If you are providing pocket money, some children may default to saving it all. It’s no harm to encourage the child to spend some (but perhaps not all) of their pocket money. In later life, they will face plenty of financial choices. Helping the child to work out the best option between the choices available (how much to spend, what to spend it on, how much to save etc.) will be more beneficial than simply saving all of the money. In practice, most parents may agree that children do not need any encouragement to spend!
Encourage the child to look to the wider community to identify individuals or groups who might be in a less fortunate position, financial or otherwise, than your own. You might want to explore the work of a particular charity and how the donations it receives helps it to support people who are in need.
You might also encourage the child to look to the community for examples of people who have started their own business. Ask the child to think about the qualities that might make a person good at running their own business.
Money and Happiness
Explore with the child their perceptions about money brining happiness. Use an example of someone they admire who has run into money difficulties. Ask if they think that having lots of money will make you happy.
Explore the importance of how you use the money that you have. Talk to the child about the happiness which comes from helping others, either financially or otherwise.
15- 18 Year Olds
At this life stage, the young person, while still depending on their parents for the majority of their income, will have a high degree of financial independence. They will have a good deal of control over what they spend their money on and they will be much less likely to check with the parent before making a purchase. They will also be looking to their future and may start to think about the financial implications of going to college or choosing a particular career.
There are a number of important financial milestones to be considered at this life stage.
As the begin their first job (perhaps weekend work or a summer job), they are likely to receive their first pay check. With this new ‘wealth’, a new range of financial choices open up to them.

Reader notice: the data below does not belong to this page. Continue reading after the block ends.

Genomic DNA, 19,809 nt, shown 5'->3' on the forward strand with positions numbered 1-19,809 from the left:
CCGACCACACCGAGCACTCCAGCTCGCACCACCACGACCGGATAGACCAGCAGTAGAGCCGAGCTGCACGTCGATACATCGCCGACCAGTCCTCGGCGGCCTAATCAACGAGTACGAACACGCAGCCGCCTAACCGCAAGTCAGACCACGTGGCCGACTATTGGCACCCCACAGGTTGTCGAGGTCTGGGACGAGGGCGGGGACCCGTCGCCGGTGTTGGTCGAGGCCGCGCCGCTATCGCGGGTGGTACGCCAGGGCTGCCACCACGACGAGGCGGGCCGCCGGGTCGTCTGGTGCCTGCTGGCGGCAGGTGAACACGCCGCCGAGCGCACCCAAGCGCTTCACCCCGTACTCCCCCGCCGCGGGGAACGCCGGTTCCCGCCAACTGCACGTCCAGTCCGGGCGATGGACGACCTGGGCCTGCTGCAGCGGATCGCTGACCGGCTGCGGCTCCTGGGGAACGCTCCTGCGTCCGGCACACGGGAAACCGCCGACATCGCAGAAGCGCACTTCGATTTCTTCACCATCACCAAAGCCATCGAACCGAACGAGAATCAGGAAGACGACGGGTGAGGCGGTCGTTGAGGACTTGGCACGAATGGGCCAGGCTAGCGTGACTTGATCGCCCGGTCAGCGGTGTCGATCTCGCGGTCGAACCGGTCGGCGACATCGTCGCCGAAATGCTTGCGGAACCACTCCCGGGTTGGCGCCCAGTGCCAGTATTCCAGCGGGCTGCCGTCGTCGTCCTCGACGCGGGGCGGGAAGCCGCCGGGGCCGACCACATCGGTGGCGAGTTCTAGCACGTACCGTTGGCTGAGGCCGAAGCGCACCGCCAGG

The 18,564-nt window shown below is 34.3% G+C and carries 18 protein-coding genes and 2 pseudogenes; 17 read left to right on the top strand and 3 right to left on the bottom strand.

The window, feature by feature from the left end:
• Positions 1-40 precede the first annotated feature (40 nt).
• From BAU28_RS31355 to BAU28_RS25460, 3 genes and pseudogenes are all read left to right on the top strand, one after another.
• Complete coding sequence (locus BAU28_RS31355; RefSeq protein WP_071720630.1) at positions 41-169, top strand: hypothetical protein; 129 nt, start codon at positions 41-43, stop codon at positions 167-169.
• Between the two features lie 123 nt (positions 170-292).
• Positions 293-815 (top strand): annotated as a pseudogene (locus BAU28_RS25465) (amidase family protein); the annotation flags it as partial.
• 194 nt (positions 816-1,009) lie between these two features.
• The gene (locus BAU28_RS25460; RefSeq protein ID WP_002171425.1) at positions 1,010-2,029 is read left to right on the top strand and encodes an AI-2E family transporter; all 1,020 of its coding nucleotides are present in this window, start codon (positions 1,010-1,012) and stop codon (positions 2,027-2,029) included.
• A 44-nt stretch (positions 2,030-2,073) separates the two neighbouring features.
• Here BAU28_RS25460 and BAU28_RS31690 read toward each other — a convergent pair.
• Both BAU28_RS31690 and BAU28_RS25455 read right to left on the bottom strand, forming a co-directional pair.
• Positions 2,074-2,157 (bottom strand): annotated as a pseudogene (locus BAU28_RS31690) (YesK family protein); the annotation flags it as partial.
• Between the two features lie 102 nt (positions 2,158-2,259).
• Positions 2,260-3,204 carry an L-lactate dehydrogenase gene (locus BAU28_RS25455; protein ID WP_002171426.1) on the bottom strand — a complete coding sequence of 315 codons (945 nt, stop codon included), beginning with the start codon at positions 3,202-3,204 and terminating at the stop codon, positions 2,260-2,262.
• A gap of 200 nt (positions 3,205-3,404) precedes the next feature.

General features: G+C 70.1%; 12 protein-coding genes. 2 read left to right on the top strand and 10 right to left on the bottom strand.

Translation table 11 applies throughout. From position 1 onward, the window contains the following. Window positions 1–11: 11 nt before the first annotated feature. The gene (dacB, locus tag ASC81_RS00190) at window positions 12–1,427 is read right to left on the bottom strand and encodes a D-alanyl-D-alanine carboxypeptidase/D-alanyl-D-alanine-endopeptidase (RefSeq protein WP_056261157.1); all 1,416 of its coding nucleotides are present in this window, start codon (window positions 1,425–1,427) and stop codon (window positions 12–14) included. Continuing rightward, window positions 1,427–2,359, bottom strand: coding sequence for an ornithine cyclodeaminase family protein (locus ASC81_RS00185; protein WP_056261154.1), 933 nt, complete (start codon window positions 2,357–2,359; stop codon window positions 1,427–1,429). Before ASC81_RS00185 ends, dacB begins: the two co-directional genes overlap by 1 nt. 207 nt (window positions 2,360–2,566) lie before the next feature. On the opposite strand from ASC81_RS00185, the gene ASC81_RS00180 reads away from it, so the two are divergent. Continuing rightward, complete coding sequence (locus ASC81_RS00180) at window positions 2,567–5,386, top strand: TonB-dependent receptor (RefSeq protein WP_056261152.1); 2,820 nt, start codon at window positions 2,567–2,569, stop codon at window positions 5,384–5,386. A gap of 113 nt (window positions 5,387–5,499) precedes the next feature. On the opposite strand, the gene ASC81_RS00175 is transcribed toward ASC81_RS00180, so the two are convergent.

If you have previously engaged with the child in relation to money matters, it’s likely that some of this groundwork will take effect.
There may be a temptation for the teenager to ‘splurge’ with their first paycheck. This, in itself, does not represent an issue. Moreso, encouraging the teenager to pay themselves first, by saving a certain portion of their income, will help to embed a savings culture.
Gross vs Net – The Bottom Line
While they may have some awareness about tax before now, getting their first pay check brings this into sharp focus. Sit down with them to look at the various deductions (PAYE, PRSI etc.) and how they are calculated. It can often come at a significant surprise when the penny drops on the difference between gross pay and net pay!
Future Careers – Think Beyond Money
As the child matures, they start looking to the future and their choice of careers. It’s important to help them think about their desired future career in terms of suitability for them, rather than just on the salary that they might earn. While the trappings of being a Premier League football player might seem attractive, it’s important to balance this with the realism of the tiny proportion of people who rise to such levels.
Equally, a social media ‘influencer’ might seem like a lucrative profession, but it may be worthwhile for them to consider their perceptions of this career versus the likely reality.
Third Level – The Financial Reality
Whatever their future goals, it’s likely that third level education or an internship will be part of their path. It is important that they are aware of the associated costs. While the family may or may not qualify for a grant, it’s likely that much of the financial support for this part of their life will come from parents or guardians.
Sacrifices may need to be made to make ends meet at what can be a financially stressful period. It’s important that the student understands this and perhaps expectations are set around their role in helping to contribute (e.g. via a summer job). The goal here is not to put pressure or stress on the young person. Moreso, it’s to ensure they know that the family may have to make adjustments or sacrifices to help fund third level education.